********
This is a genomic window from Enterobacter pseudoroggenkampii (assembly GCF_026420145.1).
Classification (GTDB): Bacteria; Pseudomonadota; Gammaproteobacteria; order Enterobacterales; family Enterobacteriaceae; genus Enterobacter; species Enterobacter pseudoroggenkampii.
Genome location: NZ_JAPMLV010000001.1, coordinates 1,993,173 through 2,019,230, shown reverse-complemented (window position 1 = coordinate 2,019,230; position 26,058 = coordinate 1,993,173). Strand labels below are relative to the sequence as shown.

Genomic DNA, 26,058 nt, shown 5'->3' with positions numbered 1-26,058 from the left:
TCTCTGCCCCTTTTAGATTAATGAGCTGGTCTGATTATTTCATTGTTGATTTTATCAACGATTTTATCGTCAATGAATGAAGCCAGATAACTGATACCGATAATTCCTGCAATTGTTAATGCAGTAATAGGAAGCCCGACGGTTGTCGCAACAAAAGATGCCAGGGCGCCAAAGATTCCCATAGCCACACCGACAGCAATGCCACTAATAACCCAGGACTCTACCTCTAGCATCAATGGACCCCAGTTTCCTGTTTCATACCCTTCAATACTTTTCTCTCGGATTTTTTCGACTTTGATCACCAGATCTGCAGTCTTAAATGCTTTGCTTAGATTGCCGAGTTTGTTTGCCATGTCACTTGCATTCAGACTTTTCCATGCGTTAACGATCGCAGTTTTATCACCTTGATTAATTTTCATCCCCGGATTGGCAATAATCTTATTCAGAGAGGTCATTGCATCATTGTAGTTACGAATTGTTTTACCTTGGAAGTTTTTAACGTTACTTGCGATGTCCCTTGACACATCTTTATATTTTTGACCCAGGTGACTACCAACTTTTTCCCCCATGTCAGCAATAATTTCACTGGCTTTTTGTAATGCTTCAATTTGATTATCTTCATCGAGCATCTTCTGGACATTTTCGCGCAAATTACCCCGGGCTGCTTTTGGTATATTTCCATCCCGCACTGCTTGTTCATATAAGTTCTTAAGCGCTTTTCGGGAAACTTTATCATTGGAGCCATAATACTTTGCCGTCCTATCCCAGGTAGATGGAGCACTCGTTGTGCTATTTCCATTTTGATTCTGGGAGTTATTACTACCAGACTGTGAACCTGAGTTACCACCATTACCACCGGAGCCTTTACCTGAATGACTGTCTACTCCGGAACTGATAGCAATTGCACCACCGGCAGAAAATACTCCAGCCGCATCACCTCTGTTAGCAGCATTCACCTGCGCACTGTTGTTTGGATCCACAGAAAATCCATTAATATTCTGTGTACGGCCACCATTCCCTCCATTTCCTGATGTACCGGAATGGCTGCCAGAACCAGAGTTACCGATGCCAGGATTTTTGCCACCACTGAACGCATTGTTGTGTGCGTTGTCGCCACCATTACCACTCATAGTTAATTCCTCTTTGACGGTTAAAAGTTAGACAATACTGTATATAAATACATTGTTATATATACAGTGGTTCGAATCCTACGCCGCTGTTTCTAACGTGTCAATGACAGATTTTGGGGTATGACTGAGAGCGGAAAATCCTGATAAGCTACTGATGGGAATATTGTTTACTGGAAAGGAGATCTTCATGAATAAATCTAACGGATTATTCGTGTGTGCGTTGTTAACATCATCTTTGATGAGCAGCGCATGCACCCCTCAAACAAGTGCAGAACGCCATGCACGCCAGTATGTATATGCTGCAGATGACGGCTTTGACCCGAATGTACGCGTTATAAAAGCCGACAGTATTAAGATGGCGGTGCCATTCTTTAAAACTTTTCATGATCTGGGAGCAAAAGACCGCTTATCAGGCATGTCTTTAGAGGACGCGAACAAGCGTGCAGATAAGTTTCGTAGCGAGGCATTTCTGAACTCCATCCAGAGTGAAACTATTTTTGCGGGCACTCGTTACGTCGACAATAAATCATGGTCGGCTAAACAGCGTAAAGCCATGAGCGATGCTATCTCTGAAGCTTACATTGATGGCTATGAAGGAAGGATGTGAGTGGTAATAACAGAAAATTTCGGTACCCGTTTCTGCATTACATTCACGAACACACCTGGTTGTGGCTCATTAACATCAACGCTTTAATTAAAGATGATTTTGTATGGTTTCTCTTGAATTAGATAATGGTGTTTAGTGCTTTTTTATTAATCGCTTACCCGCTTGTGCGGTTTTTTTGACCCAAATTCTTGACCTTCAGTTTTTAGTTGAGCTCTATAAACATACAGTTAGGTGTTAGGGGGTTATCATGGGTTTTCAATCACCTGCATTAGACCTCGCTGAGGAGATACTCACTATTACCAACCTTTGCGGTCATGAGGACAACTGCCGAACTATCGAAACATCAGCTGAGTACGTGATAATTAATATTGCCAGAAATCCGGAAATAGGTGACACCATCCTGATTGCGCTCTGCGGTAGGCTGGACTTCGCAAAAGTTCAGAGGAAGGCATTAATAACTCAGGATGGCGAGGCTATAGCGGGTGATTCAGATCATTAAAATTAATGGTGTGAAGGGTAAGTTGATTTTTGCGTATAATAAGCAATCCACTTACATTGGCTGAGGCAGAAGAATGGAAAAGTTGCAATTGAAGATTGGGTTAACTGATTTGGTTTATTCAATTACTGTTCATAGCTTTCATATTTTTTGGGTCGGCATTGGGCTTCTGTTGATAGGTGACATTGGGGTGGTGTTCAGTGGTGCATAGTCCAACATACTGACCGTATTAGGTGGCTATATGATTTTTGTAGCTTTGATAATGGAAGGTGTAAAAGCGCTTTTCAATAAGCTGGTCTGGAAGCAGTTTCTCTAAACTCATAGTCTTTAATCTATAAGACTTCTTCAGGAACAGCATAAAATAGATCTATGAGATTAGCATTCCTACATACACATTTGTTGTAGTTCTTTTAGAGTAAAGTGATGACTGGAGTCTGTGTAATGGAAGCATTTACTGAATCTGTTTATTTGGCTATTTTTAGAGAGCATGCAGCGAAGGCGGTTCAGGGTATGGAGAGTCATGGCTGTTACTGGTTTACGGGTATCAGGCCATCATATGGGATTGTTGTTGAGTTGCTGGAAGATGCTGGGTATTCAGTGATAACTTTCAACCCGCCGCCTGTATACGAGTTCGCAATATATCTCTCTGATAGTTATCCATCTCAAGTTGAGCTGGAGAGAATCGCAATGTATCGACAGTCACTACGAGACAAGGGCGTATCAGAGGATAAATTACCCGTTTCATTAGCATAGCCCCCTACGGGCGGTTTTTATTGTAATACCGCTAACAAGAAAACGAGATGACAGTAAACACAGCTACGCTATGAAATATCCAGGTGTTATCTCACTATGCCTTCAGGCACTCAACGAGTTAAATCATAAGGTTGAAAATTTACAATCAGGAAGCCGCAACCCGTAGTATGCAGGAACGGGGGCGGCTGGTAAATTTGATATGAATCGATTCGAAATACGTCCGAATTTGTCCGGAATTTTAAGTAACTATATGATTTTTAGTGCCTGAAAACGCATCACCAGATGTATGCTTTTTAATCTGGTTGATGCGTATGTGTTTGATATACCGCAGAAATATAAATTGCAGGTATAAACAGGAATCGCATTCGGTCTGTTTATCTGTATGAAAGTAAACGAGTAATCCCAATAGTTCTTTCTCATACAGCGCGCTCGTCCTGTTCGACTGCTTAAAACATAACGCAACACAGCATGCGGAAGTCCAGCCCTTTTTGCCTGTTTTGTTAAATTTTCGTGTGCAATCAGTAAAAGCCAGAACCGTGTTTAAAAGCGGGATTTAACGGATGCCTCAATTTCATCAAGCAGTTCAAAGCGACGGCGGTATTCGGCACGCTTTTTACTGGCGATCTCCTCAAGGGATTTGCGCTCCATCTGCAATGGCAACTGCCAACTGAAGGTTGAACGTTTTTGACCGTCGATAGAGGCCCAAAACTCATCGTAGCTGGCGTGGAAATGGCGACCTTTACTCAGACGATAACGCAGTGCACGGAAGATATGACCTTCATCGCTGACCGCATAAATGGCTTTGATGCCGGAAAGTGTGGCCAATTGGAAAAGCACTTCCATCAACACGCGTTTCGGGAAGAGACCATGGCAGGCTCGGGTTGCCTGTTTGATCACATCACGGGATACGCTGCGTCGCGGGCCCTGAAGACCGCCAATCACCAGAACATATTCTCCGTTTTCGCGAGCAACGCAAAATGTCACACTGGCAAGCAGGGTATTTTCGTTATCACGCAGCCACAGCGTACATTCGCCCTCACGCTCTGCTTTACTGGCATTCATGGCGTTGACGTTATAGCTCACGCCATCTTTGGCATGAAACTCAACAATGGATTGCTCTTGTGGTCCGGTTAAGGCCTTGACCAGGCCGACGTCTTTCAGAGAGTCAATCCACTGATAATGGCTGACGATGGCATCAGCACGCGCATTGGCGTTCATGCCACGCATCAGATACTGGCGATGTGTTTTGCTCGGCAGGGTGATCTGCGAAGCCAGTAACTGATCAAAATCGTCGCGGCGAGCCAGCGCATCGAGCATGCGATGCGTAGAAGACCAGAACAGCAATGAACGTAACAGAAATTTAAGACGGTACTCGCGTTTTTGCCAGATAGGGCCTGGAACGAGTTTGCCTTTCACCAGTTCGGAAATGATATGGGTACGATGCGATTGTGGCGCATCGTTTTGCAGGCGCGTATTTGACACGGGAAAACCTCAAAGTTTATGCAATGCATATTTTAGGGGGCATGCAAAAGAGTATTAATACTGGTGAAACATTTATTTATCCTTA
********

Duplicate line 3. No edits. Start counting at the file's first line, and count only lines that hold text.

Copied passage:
Genome location: NZ_JAPMLV010000001.1, coordinates 1,993,173 through 2,019,230, shown reverse-complemented (window position 1 = coordinate 2,019,230; position 26,058 = coordinate 1,993,173). Strand labels below are relative to the sequence as shown.